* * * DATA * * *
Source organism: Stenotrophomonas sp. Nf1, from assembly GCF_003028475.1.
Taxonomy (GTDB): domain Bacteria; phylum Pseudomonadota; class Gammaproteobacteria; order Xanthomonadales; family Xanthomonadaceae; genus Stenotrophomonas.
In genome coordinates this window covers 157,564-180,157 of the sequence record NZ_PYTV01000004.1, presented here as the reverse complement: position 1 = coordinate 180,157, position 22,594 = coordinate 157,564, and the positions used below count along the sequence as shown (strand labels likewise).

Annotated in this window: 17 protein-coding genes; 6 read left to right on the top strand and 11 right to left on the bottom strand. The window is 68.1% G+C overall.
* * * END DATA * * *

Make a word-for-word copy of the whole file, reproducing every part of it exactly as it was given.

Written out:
Source organism: Stenotrophomonas sp. Nf1, from assembly GCF_003028475.1.
Taxonomy (GTDB): domain Bacteria; phylum Pseudomonadota; class Gammaproteobacteria; order Xanthomonadales; family Xanthomonadaceae; genus Stenotrophomonas.
In genome coordinates this window covers 157,564-180,157 of the sequence record NZ_PYTV01000004.1, presented here as the reverse complement: position 1 = coordinate 180,157, position 22,594 = coordinate 157,564, and the positions used below count along the sequence as shown (strand labels likewise).

Annotated in this window: 17 protein-coding genes; 6 read left to right on the top strand and 11 right to left on the bottom strand. The window is 68.1% G+C overall.